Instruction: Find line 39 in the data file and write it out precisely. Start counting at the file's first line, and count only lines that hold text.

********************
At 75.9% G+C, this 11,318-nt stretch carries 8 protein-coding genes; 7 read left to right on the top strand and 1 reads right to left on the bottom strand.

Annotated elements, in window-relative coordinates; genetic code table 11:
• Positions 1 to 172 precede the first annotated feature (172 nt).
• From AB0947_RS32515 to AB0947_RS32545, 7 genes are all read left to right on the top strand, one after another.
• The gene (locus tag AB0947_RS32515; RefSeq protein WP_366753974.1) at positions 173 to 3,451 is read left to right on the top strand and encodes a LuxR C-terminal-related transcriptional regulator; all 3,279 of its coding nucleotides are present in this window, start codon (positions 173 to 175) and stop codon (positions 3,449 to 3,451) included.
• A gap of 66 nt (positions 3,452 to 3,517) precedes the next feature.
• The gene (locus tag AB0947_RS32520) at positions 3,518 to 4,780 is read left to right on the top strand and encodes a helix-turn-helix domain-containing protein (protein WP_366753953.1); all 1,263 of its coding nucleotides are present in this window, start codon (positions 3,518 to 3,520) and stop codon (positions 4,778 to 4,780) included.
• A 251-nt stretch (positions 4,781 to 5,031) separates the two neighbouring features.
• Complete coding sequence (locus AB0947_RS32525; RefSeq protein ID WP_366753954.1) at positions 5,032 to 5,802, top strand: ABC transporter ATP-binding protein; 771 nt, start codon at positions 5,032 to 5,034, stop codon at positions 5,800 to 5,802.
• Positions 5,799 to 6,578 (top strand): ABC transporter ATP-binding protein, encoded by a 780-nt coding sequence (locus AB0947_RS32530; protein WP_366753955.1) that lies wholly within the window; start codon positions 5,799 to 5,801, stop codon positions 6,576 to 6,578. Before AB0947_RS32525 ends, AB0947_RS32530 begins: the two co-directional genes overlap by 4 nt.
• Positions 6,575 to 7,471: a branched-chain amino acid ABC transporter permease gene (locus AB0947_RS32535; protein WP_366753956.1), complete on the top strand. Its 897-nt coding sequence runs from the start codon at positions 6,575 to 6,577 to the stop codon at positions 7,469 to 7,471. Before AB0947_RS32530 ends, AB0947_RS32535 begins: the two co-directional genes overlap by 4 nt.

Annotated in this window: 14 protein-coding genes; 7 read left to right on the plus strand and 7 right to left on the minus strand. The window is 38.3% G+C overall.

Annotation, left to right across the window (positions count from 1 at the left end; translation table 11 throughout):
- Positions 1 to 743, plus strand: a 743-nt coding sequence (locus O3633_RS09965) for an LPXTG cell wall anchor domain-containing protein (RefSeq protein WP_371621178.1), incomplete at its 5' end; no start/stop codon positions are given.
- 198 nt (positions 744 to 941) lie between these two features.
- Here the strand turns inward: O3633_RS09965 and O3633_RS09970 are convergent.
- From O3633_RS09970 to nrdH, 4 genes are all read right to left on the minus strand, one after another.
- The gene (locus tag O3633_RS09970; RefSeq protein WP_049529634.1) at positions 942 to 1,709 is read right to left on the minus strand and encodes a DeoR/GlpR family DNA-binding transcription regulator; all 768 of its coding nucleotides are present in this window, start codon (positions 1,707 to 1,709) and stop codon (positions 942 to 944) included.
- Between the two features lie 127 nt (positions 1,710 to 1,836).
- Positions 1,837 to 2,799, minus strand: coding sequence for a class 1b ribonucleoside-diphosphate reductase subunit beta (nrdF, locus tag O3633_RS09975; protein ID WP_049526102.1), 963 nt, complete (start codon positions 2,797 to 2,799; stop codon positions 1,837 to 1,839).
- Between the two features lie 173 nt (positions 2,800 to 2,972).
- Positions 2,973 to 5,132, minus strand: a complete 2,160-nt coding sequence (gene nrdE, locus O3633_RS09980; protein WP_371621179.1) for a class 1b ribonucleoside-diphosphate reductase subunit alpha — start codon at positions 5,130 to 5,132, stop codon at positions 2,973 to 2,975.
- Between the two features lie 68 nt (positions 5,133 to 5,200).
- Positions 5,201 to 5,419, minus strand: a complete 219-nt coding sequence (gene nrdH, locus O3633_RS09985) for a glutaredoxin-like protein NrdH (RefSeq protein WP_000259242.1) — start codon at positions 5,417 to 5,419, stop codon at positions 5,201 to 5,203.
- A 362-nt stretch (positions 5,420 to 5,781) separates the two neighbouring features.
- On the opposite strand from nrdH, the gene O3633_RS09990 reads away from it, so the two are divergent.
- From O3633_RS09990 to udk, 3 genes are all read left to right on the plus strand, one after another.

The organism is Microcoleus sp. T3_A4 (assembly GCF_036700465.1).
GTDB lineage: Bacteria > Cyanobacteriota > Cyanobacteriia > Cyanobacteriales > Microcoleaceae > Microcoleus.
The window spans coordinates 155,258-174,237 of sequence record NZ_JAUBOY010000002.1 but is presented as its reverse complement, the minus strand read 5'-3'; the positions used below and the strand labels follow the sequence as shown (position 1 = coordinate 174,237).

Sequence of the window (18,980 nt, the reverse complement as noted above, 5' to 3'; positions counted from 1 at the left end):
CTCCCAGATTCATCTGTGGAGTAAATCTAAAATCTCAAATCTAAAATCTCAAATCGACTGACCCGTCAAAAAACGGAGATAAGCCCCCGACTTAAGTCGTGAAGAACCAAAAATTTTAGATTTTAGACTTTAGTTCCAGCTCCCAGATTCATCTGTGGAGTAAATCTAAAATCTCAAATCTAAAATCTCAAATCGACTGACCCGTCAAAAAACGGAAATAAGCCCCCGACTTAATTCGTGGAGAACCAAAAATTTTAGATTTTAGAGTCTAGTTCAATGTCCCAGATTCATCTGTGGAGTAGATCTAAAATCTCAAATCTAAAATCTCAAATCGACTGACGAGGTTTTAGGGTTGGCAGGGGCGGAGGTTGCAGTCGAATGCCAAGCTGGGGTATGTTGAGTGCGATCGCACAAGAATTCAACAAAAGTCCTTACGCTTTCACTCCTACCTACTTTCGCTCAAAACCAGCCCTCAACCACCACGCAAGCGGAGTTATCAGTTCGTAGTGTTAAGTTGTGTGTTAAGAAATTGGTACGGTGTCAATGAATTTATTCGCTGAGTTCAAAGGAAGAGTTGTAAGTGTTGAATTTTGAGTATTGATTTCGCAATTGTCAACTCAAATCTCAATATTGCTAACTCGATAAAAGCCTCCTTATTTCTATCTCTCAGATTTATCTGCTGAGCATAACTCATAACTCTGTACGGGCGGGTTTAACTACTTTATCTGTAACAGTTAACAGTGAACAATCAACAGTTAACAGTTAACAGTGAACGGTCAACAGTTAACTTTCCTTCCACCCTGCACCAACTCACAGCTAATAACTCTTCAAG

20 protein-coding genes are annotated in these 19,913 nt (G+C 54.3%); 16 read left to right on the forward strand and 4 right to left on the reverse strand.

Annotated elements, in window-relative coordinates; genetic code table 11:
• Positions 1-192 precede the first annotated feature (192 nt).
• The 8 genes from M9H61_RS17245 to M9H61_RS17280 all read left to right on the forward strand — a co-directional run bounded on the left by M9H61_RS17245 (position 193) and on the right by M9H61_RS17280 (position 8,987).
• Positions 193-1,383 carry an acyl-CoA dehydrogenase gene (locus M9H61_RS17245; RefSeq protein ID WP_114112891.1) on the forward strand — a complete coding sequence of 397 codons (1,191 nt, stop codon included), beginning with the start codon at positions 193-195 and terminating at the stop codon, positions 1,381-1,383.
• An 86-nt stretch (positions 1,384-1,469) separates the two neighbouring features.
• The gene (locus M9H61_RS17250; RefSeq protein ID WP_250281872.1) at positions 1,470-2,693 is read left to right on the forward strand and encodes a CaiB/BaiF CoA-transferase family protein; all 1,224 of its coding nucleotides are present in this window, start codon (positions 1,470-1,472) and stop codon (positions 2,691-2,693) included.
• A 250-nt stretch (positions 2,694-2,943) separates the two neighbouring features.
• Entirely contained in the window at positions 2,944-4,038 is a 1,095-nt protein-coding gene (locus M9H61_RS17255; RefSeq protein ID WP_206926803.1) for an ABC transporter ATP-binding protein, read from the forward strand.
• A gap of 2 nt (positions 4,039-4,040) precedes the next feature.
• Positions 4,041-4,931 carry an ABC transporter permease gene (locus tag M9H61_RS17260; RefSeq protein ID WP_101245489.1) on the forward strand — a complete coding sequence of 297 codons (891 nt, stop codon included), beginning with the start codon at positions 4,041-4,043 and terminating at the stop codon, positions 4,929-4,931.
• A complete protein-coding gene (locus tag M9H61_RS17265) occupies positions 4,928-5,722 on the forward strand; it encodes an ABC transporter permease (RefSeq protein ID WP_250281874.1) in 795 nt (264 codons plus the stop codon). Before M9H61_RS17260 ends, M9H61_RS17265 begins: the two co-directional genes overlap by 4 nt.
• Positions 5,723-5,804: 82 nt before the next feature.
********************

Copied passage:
• The gene (locus M9H61_RS17250; RefSeq protein ID WP_250281872.1) at positions 1,470-2,693 is read left to right on the forward strand and encodes a CaiB/BaiF CoA-transferase family protein; all 1,224 of its coding nucleotides are present in this window, start codon (positions 1,470-1,472) and stop codon (positions 2,691-2,693) included.